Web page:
Downgrade Dell Inspiron 1525 Laptop to XP
I was asked by a fed up an owner of the Dell Inspiron 1525 if I could fix her laptop, which had recently acquired a habit of throwing up 'inappropriate material' when she least expected it (along with other less exciting problems).
Having regularly worked with Microsoft Vista and all it's uniquely annoying features, and CPU hogging graphics, I thought it most beneficial to downgrade to Windows XP.
With the help of these two links, and past knowledge, I successfully completed the downgrade with no qualms. So offer this guide not as a concise step-by-step, but as a loose follow-through of the process I took.
I hope it helps someone out there...
I take no responsibility if something goes wrong as a result of following any of the steps below. Also be aware that doing this will erase all the data on your laptop's hard-drive. Including personal files!
Before I started the downgrade I downloaded the following drivers and stored them on an external medium. You are able to use any external storage device; such as a CD, USB key or, in my case, an external Hard-Drive.
The drivers will allow your Windows XP Operating System to correctly communicate with the Dell Inspiron hardware after the downgrade. So it is important to place them on a medium that is easy to retrieve.
- Dell Wireless 1390 Broadcom BCM 4311 (R174291)
- SIGMATEL STAC 92XX C-Major HD Audio
- Intel Chipset (R153997)
- Conexant D330,HDA,MDC,v.92,modem (R147115)
- Intel GM965 (R173064)
- Dell Quickset (R161139)
- Ricoh R5C833 (R166188)
2. Entering the BIOS
The advanced features being used for the SATA hard-drive in the Dell Inspiron 1525 are not supported by Windows XP. So to try and install it now would throw up various errors relating to an unrecognised drive etc. Instead I needed to disable these advanced features by gaining access to the lowest level interface for the peripheral devices, called the BIOS (Basic input/output system).
To enter the BIOS on a Dell Inspiron 1525, and most other computers, is a simple case of restarting it and then during it's start-up process just keep pressing F2. The screen will then turn blue and you will be greeted with a screen similar to the images in the following steps.
3. Altering the BIOS
3.a Disabling the advanced hard-drive features
Once within the BIOS I went to "Onboard Devices", then down to the subcategory "Flash Cache Module" and turned this off.
Turning this off allowed me to continue onto the next subcategory "SATA Operation" and to set this to "ATA", as opposed to AHCI (Advanced Hot Controller Interface). Doing this disables advanced features such as Hot Plug and Native Command Queuing which Windows XP initially does not support.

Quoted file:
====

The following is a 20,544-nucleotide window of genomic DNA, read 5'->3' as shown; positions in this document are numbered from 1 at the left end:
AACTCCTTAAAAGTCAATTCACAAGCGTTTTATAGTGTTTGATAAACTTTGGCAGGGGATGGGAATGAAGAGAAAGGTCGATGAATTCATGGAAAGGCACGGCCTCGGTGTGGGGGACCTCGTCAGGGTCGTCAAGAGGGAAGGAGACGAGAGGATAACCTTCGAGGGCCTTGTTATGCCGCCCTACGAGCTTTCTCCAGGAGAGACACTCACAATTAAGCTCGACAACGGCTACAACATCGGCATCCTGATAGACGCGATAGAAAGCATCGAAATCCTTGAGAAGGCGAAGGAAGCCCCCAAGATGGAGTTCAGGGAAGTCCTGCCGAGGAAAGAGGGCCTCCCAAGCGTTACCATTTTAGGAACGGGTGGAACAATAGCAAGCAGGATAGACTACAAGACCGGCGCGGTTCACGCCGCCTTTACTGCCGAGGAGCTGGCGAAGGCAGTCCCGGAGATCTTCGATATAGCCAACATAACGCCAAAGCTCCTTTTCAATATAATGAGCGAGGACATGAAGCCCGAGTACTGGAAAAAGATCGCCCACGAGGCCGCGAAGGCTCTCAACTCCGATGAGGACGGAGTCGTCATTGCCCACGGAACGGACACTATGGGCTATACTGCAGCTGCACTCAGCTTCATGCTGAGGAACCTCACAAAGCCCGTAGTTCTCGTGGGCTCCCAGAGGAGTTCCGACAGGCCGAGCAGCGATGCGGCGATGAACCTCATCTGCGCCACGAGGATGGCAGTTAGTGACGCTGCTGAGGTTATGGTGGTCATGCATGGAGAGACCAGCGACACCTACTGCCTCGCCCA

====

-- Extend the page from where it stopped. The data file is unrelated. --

3.b Re-ordering the Boot Sequence
Now the advanced features of the SATA drive had been disabled I was safe to install Windows XP.
To do so I had to go into the "System" category, then into the subcategory "Boot Sequence" and alter the Boot Sequence of the Dell Inspiron 1525 laptop so that the "CD/DVD/CR-RW Drive" is the first device in the list.
With these alterations made it was now possible to put in the Windows XP installation CD and exit the BIOS, saving the changes made.
4. Installing Windows XP
The installation of Windows XP is as straight forward as usual. Until I came to the partition table, showing the available partitions:-
- -: Partition1 [FAT]
- D: Partition2 (Recovery) [NTFS]
- C: Partition3 (OS) [NTFS]
- F: Partition4 (MediaDirect) [FAT32]
In this case each sectioned off part of the hard-drive was used for storing files relating to a certain task of the Vista Operating System. An example being the D drive (Partition 2) named "Recovery". The purpose of this drive is to contain important Vista system files, which are used when the user wishes to "Recover" their present system.
As drives D, C and F were all being used for tasks specific to Vista, I deleted them and used the resulting "Unpartitioned Space" to install Windows XP.
Then just followed the steps to continue on with the installation...
5. Installing the Windows XP drivers
Once I had successfully installed Windows XP the next step was to load up the external medium I had chosen and then start installing the drivers on the laptop one-by-one. The drivers downloaded in the first step are all in an executable (".exe") form, meaning all that is required is to double click each of the files and follow their installation steps.
This step was one of the easiest.
After installing all the Windows XP drivers I had completely the downgrade. All that was needed to be done was install those all important Microsoft Updates and put in place some protection. Then I was finished.
Her laptop is now a lot easier to maintain, doesn't eat up the CPU and is easier to install hardware for.
If you have downgraded the Dell Inspiron 1525 and have some additional information that would be off some use then don't hesitate to contact me.